Saturday, August 20, 2005
Friday, August 05, 2005
It's a long read, but it articulates many reasons why he's an important thread in my life.
Wednesday, August 03, 2005
Granted, the whole shebang is free and much appreciated. But I just spent about an hour trying to paste a Word document (the below post), and it still has formatting mistakes.
Any suggestions on other options or ways to improve the Blogger formatting are welcome.
Cormac McCarthy assumes you know Spanish.
McCarthy, the National Book Award-winning author of All the Pretty Horses and other dark tomes of the west and rural south, filled that novel, as well as its two sequels, with bountiful heaps of untranslated Spanish.
Readers of Pretty Horses, a book thought by many to be the Santa Fe-based writer's crowning achievement, will find the teenage runaway hero suddenly having long conversations in Spanish with some folks south of the border. You'll find yourself at the end of a page wondering what in the world those characters above were talking about.
Consider this passage from All the Pretty Horses:
At seven oclock she went out with the breakfast tray and when she returned she told him that he was invited to come to the house at ten that evening, that the senorita would see him then. He rose to go.
Quisiera un caballo, he said.
Si. Por el dia, no mas.
Momentito, she said.
When she returned she nodded. Tienes tu caballo. Esperate un momento. Sientate.
See what I mean?
You'll also notice that McCarthy has little use for commas or quotation marks. All of this is to say that McCarthy's style of writing can be maddening. While his prose is no doubt beautiful and stunning the majority of the time, it can also come across as borderline pretentious. In fact, in the 2002 book, A Reader's Manifesto: An Attack on the Growing Pretentiousness in American Literary Prose, writer B.R. Meyers accuses McCarthy of being a writer whose "…prose is unspeakable in every sense of the word." Meyers maintains that McCarthy fills his work and syntax with a seriousness unworthy of the tales he spins as well as a ridiculous "importance" of mundane scenes.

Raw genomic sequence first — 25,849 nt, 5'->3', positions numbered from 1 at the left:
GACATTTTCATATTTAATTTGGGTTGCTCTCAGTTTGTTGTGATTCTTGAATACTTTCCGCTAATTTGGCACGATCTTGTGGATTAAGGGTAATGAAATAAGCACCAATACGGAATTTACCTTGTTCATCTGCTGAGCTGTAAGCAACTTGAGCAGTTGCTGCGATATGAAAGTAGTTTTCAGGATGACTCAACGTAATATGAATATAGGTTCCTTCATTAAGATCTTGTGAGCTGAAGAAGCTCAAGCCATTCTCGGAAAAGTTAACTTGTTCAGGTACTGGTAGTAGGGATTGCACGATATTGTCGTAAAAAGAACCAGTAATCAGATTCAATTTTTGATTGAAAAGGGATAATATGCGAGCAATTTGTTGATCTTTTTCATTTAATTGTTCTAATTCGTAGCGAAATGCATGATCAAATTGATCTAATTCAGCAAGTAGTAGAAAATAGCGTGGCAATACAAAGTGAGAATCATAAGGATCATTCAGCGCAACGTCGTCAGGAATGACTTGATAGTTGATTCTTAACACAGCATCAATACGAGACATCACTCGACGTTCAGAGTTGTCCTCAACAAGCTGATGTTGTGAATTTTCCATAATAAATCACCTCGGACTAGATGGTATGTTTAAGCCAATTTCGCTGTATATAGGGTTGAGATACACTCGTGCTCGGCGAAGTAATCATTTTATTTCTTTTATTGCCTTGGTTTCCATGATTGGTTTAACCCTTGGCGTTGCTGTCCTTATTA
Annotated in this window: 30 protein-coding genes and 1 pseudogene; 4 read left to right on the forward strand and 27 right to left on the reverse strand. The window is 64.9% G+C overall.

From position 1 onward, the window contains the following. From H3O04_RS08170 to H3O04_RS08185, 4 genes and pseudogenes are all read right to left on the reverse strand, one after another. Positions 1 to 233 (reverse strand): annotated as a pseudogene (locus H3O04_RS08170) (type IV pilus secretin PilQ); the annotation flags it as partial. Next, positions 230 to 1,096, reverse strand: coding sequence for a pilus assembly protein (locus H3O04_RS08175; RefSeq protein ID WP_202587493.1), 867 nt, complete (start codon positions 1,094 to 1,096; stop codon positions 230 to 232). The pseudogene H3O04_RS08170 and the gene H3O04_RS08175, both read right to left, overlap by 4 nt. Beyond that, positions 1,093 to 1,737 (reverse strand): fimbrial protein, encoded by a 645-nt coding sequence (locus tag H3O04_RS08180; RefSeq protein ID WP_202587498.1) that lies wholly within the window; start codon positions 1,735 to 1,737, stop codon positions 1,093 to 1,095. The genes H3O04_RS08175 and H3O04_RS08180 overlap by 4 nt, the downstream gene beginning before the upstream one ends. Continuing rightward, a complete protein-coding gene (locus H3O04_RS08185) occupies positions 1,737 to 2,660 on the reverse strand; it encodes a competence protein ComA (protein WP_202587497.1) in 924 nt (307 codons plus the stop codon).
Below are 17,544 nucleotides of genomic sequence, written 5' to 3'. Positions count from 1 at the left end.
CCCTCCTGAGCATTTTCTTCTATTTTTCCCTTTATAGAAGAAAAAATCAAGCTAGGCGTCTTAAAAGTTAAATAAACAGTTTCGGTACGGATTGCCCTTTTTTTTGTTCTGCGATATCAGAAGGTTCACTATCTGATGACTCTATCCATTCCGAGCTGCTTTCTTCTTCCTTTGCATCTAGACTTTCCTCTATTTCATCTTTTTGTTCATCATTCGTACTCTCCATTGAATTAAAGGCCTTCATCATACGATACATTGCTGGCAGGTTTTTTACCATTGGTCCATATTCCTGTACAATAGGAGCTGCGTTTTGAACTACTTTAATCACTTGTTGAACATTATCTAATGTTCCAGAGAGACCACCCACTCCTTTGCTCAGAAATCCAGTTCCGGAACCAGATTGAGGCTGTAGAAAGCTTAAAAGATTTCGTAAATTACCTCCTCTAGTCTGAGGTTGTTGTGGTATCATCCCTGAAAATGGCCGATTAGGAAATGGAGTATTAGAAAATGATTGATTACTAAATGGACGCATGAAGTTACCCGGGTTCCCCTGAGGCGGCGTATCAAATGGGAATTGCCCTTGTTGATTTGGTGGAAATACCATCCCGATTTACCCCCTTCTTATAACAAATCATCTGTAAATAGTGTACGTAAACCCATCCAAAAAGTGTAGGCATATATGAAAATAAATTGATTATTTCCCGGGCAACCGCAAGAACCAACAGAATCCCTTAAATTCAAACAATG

Some of McCarthy's prose, Meyers maintains, "…is meant to bully readers into thinking that the author's mind operates on a plane higher than their own…"
Read, for example, this passage from the 1985 McCarthy western epic, Blood Meridan:
They wandered the borderland for weeks seeking some sign of the Apache. Deployed upon that plain they moved in a constant elision, ordained agents of the actual dividing out the world which they encountered and leaving what had been and what would never be alike extinguished on the ground behind them. Spectre horsemen, pale with dust, anonymous in the crenellated heat. Above all else they appeared wholly at venture, primal, provisional, devoid of order. Like beings provoked out of the absolute rock and set nameless and at no remove form their own loomings to wander ravenous and doomed and mute as gorgons shambling the brutal wastes of Gondwanaland in a time before nomenclature was and each was all.
Now, I know what you're thinking: what's so pretentious about that? Reads like a Dr. Seuss book to me.
Well, yes, but only if your brain is roughly the size of a
But…there's always something about the work of Cormac McCarthy that always draws me into his stories. As I noted, his work is mostly dark, and it's also horrifically violent, but it almost always cuts to the bone, venturing into territories of the soul and heart that make most modern writers look like Dr. Seuss. There is no doubt that portions of a novel by McCarthy can be a chore to read, but the rewards are almost always bountiful.
Which brings us to two items of interest for fans of this writer.
First, there is a new book by the 72-year-old author: No Country for Old Men. It's cause for celebration because McCarthy releases novels at about the rate we perform census counts. And this one seems worth the wait. While I try not read anything about books before I dig into them, I can tell you that this takes place in present time (rare for a McCarthy work), it concerns a Texas welder who discovers a bag of cash and heroin while hunting, and a vicious drug gang looking for that particular bag. All of this apparently unfolds through the point of view of a local sheriff.
Once I finish the book I'm reading now, I plan to jump into No Country for Old Men like a kid performing the first cannonball of the summer.
Second, the new issue of Vanity Fair features an interview with McCarthy – somewhat of a miraculous feat considering that the extremely reclusive author (think J.D. Salinger-reclusive) has, it has been noted, only agreed to one other interview in his career. The article finds that McCarthy has been a "Visiting Researcher" at the Santa Fe Institute -- which is, according to its website, "…devoted to creating a new kind of scientific research community, one emphasizing multidisciplinary collaboration in pursuit of understanding the common themes that arise in natural, artificial, and social systems."
In other words, it's a think tank for people with brains the size of
Some other surprising anecdotes from the Vanity Fair article include the facts that McCarthy drives a big-ass cherry red Ford diesel dual pick-up; that he seems a bit bemused that he's politically opposite most of his colleagues at the Institute yet still soaks up the papers and presentations at the Institute with passion; he types all of his work on an Olivetti Lettera 32 portable typewriter; and he has about five or six novels more or less complete and ready for publication.
Of course, none of this stuff matters, but it's undeniably interesting to peek inside the life of such a reclusive and noted writer.
If you're interested, you can pick up the novel at the local